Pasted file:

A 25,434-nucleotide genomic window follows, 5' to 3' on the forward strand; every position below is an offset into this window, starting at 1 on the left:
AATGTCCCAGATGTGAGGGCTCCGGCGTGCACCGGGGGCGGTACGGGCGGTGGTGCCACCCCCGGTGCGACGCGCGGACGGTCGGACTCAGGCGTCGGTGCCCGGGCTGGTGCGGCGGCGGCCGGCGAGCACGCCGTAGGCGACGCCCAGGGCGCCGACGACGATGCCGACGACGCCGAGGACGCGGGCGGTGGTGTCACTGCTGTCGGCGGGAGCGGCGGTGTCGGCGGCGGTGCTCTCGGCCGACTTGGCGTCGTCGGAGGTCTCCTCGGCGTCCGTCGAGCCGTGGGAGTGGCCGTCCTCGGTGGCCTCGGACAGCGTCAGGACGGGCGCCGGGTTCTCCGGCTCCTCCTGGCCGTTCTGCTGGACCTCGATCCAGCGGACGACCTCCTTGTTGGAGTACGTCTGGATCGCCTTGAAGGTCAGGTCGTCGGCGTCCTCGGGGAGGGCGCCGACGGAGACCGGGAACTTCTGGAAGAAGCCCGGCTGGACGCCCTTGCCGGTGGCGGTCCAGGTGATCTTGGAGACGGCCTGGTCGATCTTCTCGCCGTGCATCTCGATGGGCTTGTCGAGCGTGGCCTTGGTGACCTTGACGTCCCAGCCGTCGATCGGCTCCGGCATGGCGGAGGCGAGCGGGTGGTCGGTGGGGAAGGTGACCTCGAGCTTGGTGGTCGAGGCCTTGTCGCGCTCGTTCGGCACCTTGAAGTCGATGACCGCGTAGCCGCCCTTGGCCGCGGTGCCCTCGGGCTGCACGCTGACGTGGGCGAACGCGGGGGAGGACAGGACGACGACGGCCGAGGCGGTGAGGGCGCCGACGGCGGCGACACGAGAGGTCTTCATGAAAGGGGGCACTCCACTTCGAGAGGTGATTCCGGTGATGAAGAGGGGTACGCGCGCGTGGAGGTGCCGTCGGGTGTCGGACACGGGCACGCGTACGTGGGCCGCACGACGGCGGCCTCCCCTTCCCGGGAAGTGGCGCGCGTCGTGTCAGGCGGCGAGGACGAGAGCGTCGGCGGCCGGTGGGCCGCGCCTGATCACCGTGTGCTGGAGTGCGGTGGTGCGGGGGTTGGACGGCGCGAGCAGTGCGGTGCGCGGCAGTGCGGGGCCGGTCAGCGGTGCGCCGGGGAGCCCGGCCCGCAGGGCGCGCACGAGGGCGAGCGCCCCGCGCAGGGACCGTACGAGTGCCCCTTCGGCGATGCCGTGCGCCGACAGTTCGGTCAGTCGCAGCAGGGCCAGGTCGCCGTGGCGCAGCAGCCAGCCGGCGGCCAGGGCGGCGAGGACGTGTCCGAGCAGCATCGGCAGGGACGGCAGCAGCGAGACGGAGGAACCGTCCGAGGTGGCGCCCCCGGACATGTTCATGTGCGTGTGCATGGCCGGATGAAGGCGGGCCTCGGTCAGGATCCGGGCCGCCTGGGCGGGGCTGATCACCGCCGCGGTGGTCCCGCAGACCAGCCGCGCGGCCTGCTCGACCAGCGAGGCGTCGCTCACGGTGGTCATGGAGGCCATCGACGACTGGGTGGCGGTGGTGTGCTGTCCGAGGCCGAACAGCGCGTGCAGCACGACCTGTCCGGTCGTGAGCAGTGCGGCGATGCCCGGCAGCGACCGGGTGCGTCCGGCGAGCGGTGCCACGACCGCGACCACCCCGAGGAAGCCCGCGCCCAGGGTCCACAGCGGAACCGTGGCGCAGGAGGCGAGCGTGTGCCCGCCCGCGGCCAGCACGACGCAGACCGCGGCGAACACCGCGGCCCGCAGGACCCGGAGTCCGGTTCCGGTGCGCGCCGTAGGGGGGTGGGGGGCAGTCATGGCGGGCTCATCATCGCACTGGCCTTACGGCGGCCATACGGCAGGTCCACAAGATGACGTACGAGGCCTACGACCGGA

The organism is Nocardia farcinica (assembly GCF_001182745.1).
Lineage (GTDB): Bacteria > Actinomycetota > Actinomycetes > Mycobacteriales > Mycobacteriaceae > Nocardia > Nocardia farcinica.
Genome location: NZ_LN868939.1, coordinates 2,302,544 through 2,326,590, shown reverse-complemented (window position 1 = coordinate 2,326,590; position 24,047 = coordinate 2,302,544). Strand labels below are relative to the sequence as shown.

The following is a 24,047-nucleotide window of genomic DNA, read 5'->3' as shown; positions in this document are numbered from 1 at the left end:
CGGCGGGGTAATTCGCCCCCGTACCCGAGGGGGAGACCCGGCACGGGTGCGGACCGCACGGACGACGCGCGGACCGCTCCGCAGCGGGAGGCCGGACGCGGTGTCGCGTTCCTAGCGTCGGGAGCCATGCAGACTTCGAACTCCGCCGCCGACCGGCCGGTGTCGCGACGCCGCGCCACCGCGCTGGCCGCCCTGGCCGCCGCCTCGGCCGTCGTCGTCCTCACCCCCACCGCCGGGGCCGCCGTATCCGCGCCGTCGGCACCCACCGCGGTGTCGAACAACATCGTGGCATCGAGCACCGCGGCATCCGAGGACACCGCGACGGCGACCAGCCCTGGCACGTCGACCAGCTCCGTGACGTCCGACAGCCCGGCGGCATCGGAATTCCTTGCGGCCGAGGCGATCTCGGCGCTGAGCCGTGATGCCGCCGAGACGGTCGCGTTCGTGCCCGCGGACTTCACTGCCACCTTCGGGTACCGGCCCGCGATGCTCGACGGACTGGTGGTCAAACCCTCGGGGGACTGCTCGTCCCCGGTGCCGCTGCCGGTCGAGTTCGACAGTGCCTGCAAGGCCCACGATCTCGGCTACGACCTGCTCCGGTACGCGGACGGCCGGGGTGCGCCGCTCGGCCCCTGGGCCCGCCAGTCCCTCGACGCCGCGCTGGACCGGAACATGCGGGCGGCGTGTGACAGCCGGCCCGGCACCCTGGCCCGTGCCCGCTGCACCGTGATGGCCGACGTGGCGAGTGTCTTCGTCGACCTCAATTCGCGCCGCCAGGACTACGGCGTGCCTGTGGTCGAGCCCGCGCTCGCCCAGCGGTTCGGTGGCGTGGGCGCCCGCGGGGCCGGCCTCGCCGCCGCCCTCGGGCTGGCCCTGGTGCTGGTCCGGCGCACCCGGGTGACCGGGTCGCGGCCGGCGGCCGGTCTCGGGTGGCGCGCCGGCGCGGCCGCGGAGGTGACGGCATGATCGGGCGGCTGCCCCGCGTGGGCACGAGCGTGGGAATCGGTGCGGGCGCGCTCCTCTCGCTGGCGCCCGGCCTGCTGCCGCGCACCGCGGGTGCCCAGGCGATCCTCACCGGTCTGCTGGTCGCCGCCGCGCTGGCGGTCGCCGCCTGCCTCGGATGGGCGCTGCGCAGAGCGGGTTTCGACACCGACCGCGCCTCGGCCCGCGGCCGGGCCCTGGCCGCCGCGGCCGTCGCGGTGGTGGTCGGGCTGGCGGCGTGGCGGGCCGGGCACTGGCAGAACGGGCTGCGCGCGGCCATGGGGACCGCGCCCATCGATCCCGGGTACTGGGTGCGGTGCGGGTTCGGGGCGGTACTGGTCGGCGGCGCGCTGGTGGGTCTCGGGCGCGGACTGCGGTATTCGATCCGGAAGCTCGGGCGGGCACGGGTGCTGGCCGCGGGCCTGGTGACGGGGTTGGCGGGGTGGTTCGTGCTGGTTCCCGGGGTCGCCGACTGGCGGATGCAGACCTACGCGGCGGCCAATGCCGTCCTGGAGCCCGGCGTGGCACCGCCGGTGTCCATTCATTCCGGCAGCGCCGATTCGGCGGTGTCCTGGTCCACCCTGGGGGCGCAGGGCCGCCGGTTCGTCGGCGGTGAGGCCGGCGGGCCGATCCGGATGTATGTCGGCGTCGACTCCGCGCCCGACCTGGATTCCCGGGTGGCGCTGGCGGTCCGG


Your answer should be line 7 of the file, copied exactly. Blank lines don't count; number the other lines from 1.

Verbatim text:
CGGCGGGGTAATTCGCCCCCGTACCCGAGGGGGAGACCCGGCACGGGTGCGGACCGCACGGACGACGCGCGGACCGCTCCGCAGCGGGAGGCCGGACGCGGTGTCGCGTTCCTAGCGTCGGGAGCCATGCAGACTTCGAACTCCGCCGCCGACCGGCCGGTGTCGCGACGCCGCGCCACCGCGCTGGCCGCCCTGGCCGCCGCCTCGGCCGTCGTCGTCCTCACCCCCACCGCCGGGGCCGCCGTATCCGCGCCGTCGGCACCCACCGCGGTGTCGAACAACATCGTGGCATCGAGCACCGCGGCATCCGAGGACACCGCGACGGCGACCAGCCCTGGCACGTCGACCAGCTCCGTGACGTCCGACAGCCCGGCGGCATCGGAATTCCTTGCGGCCGAGGCGATCTCGGCGCTGAGCCGTGATGCCGCCGAGACGGTCGCGTTCGTGCCCGCGGACTTCACTGCCACCTTCGGGTACCGGCCCGCGATGCTCGACGGACTGGTGGTCAAACCCTCGGGGGACTGCTCGTCCCCGGTGCCGCTGCCGGTCGAGTTCGACAGTGCCTGCAAGGCCCACGATCTCGGCTACGACCTGCTCCGGTACGCGGACGGCCGGGGTGCGCCGCTCGGCCCCTGGGCCCGCCAGTCCCTCGACGCCGCGCTGGACCGGAACATGCGGGCGGCGTGTGACAGCCGGCCCGGCACCCTGGCCCGTGCCCGCTGCACCGTGATGGCCGACGTGGCGAGTGTCTTCGTCGACCTCAATTCGCGCCGCCAGGACTACGGCGTGCCTGTGGTCGAGCCCGCGCTCGCCCAGCGGTTCGGTGGCGTGGGCGCCCGCGGGGCCGGCCTCGCCGCCGCCCTCGGGCTGGCCCTGGTGCTGGTCCGGCGCACCCGGGTGACCGGGTCGCGGCCGGCGGCCGGTCTCGGGTGGCGCGCCGGCGCGGCCGCGGAGGTGACGGCATGATCGGGCGGCTGCCCCGCGTGGGCACGAGCGTGGGAATCGGTGCGGGCGCGCTCCTCTCGCTGGCGCCCGGCCTGCTGCCGCGCACCGCGGGTGCCCAGGCGATCCTCACCGGTCTGCTGGTCGCCGCCGCGCTGGCGGTCGCCGCCTGCCTCGGATGGGCGCTGCGCAGAGCGGGTTTCGACACCGACCGCGCCTCGGCCCGCGGCCGGGCCCTGGCCGCCGCGGCCGTCGCGGTGGTGGTCGGGCTGGCGGCGTGGCGGGCCGGGCACTGGCAGAACGGGCTGCGCGCGGCCATGGGGACCGCGCCCATCGATCCCGGGTACTGGGTGCGGTGCGGGTTCGGGGCGGTACTGGTCGGCGGCGCGCTGGTGGGTCTCGGGCGCGGACTGCGGTATTCGATCCGGAAGCTCGGGCGGGCACGGGTGCTGGCCGCGGGCCTGGTGACGGGGTTGGCGGGGTGGTTCGTGCTGGTTCCCGGGGTCGCCGACTGGCGGATGCAGACCTACGCGGCGGCCAATGCCGTCCTGGAGCCCGGCGTGGCACCGCCGGTGTCCATTCATTCCGGCAGCGCCGATTCGGCGGTGTCCTGGTCCACCCTGGGGGCGCAGGGCCGCCGGTTCGTCGGCGGTGAGGCCGGCGGGCCGATCCGGATGTATGTCGGCGTCGACTCCGCGCCCGACCTGGATTCCCGGGTGGCGCTGGCGGTCCGG